Hamilton at WUWT commented:
It really does get up my nose that the media and governments think the people can only cope with a simple cause and effect situation – one factor causing one effect. So, more CO2 = hotter and less CO2 = colder has become a simple mantra which all can understand; it fits well with this patronizing view of general intelligence. Daniel’s piece on cloud seeding, suggesting that both atmospheric chemistry and cosmic rays are influential is probably closer to the truth. But of course there are now two influences which may well work in tandem. Far too difficult for the simple masses to cope with so let’s just stick with CO2 – it’s also got a better tax raising potential too.
It isn’t just the general populace. I’ve been underwhelmed by the inability of scientists to handle more than one variable. That is what reductionism is all about from what I know: Break everything into the simplest components and then analyze all of those, and Viola! you’ve got a whole scientific reality.
But the whole system breaks down when they can’t handle more than a simple cause-and-effect situation, like you say. But these are scientists, not just Joe Main Street. They can handle compound, to some extent, just by separating out all the pieces. But dealing with complexity is another story. Then it is just handled by creating reductionist models and letting the code do all the hard work. But they don’t seem to understand that it is still not a system – just a bunch of pieces – pieces that will act differently in tandem than they will by themselves. (Ask any pharmacist about that some time.)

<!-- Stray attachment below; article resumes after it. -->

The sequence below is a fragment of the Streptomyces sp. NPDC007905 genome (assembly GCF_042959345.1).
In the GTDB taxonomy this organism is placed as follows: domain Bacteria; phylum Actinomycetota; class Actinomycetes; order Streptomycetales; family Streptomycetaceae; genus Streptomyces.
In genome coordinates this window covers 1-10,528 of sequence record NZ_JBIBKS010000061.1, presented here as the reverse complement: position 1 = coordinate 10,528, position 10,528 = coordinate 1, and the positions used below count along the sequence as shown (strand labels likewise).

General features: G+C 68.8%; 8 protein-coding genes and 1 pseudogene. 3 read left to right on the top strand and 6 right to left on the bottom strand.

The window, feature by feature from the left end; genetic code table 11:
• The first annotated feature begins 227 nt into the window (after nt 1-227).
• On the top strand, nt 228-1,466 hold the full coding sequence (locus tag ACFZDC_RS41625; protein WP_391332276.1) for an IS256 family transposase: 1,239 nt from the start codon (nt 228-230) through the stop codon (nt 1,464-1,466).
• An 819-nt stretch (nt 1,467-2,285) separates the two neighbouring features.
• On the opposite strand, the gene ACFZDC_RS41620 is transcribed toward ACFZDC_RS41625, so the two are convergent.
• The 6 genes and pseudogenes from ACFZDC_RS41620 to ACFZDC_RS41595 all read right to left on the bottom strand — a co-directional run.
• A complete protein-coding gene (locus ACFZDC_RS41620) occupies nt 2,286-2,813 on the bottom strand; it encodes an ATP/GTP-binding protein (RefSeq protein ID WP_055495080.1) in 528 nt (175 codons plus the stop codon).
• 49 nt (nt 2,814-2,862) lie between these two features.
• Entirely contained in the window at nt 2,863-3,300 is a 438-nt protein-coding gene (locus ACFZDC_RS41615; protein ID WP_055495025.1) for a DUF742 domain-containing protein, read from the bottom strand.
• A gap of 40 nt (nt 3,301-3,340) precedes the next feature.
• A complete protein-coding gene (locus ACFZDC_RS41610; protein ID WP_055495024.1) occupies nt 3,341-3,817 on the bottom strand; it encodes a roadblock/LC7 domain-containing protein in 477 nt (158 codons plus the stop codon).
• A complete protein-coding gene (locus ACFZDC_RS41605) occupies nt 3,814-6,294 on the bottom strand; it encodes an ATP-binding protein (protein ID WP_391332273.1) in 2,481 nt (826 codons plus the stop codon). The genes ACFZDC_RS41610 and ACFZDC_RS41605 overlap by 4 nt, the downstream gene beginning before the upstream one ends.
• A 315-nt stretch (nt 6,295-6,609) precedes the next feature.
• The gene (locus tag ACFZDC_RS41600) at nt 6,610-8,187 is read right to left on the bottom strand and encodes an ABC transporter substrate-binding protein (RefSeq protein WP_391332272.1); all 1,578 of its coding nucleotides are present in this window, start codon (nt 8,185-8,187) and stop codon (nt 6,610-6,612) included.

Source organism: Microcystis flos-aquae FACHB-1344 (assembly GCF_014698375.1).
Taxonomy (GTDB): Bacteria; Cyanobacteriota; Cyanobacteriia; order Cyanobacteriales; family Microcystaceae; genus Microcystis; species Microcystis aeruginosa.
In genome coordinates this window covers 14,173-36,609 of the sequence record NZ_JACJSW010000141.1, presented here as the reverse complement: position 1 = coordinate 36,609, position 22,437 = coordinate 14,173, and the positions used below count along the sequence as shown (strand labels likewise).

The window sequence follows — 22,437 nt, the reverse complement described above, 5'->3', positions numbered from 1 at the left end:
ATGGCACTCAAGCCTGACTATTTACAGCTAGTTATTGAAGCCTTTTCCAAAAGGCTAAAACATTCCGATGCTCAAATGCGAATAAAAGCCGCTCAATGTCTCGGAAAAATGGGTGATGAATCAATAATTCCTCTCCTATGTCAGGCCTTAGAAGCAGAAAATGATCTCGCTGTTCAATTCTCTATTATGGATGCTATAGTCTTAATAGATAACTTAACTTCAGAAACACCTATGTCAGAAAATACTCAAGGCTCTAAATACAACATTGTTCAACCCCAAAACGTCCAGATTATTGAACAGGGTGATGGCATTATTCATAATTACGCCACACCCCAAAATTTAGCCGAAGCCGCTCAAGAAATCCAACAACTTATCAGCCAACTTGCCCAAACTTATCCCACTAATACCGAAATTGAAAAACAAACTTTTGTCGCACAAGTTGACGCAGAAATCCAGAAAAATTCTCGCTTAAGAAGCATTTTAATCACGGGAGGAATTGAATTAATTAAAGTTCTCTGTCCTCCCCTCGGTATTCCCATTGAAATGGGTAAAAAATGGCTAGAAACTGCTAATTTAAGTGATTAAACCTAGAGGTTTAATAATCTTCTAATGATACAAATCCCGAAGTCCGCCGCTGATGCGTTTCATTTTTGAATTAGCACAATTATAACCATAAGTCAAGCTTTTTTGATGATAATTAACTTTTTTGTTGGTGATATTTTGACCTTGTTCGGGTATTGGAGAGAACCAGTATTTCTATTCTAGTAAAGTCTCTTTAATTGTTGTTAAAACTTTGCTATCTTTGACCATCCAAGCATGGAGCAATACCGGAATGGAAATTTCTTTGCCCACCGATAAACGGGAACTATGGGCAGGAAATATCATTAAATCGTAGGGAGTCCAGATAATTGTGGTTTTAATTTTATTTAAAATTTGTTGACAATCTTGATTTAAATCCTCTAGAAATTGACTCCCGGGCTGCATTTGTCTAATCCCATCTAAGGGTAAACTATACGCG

I would imagine the next really big thing in science will be when someone comes up with math that will deal with complexity and do it well. I don’t think Chaos Theory or Catastrophe Theory are it, because we’d have seen an explosion in understanding by now.
It is all over my head, so I don’t know the answers, either. But reductionism never made sense for trying to understand complex systems. I don’t think we’ve gotten to first base yet. And climate is perhaps the canary in the mineshaft about that. Research on understanding the beginnings of life have been spinning their wheels for 60 years. (Freeman Dyson – a climate skeptic – was a young man palling around with Albert Einstein at Princeton when a solution to that seemed right around the corner; that was the early 1950s. Dyson is now the old man of science, with the accent on old.) Hot fusion is the same story. And don’t even ask about Quantum Theory; Physics has gone basically nowhere since that dead end took over, looking at smaller and smaller pieces, thinking if we find enough of them it will explain reality.
Really complex phenomena just seem to be over our heads so far. We go into them assuming simplistic things, and go off in reductionist directions, thinking it will eventually turn the tide, and then full careers (or two consecutive) go by and nothing is accomplished.
It doesn’t help that the reductionists dominate in so many sciences. It produces a lot of general use products for the consumer marketplace, so it has its place. But for understanding some of the bigger issues, it is failing in the marketplace of knowledge. Hopefully there is a Newton out there somewhere to take the first step toward really tackling complex systems.
So far the score is Complex Systems ~10, Western Science 0 (…I don’t know about Eastern Science).